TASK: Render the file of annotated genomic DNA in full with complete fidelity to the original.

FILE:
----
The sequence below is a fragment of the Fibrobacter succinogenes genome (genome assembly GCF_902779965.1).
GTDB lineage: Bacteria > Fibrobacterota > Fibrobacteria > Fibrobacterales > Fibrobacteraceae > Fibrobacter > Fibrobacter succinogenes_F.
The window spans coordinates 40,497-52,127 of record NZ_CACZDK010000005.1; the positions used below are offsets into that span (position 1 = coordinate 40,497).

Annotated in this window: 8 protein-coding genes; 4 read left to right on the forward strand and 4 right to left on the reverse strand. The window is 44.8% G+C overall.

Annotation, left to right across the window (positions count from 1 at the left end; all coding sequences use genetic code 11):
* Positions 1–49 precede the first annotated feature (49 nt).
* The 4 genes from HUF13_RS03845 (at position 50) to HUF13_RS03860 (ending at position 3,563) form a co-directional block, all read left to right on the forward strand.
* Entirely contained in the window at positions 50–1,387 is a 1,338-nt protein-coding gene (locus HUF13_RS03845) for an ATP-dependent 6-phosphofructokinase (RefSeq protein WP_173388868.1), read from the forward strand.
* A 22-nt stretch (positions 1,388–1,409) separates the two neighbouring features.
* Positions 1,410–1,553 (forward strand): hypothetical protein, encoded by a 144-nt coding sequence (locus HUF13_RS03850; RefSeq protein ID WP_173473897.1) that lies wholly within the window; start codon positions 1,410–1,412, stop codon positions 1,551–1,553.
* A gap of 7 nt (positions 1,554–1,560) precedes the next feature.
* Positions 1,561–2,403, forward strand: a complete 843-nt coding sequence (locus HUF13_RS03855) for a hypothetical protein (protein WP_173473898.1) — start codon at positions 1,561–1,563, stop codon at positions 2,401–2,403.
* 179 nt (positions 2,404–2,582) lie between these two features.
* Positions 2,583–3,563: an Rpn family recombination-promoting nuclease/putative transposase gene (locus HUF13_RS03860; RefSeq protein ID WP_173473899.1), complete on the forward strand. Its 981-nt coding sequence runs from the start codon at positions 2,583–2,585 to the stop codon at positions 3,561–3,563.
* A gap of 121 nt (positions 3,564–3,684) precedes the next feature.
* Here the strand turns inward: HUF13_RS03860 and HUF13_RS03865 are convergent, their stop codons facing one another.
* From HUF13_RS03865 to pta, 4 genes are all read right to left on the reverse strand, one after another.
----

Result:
The sequence below is a fragment of the Fibrobacter succinogenes genome (genome assembly GCF_902779965.1).
GTDB lineage: Bacteria > Fibrobacterota > Fibrobacteria > Fibrobacterales > Fibrobacteraceae > Fibrobacter > Fibrobacter succinogenes_F.
The window spans coordinates 40,497-52,127 of record NZ_CACZDK010000005.1; the positions used below are offsets into that span (position 1 = coordinate 40,497).

Annotated in this window: 8 protein-coding genes; 4 read left to right on the forward strand and 4 right to left on the reverse strand. The window is 44.8% G+C overall.

Annotation, left to right across the window (positions count from 1 at the left end; all coding sequences use genetic code 11):
* Positions 1–49 precede the first annotated feature (49 nt).
* The 4 genes from HUF13_RS03845 (at position 50) to HUF13_RS03860 (ending at position 3,563) form a co-directional block, all read left to right on the forward strand.
* Entirely contained in the window at positions 50–1,387 is a 1,338-nt protein-coding gene (locus HUF13_RS03845) for an ATP-dependent 6-phosphofructokinase (RefSeq protein WP_173388868.1), read from the forward strand.
* A 22-nt stretch (positions 1,388–1,409) separates the two neighbouring features.
* Positions 1,410–1,553 (forward strand): hypothetical protein, encoded by a 144-nt coding sequence (locus HUF13_RS03850; RefSeq protein ID WP_173473897.1) that lies wholly within the window; start codon positions 1,410–1,412, stop codon positions 1,551–1,553.
* A gap of 7 nt (positions 1,554–1,560) precedes the next feature.
* Positions 1,561–2,403, forward strand: a complete 843-nt coding sequence (locus HUF13_RS03855) for a hypothetical protein (protein WP_173473898.1) — start codon at positions 1,561–1,563, stop codon at positions 2,401–2,403.
* 179 nt (positions 2,404–2,582) lie between these two features.
* Positions 2,583–3,563: an Rpn family recombination-promoting nuclease/putative transposase gene (locus HUF13_RS03860; RefSeq protein ID WP_173473899.1), complete on the forward strand. Its 981-nt coding sequence runs from the start codon at positions 2,583–2,585 to the stop codon at positions 3,561–3,563.
* A gap of 121 nt (positions 3,564–3,684) precedes the next feature.
* Here the strand turns inward: HUF13_RS03860 and HUF13_RS03865 are convergent, their stop codons facing one another.
* From HUF13_RS03865 to pta, 4 genes are all read right to left on the reverse strand, one after another.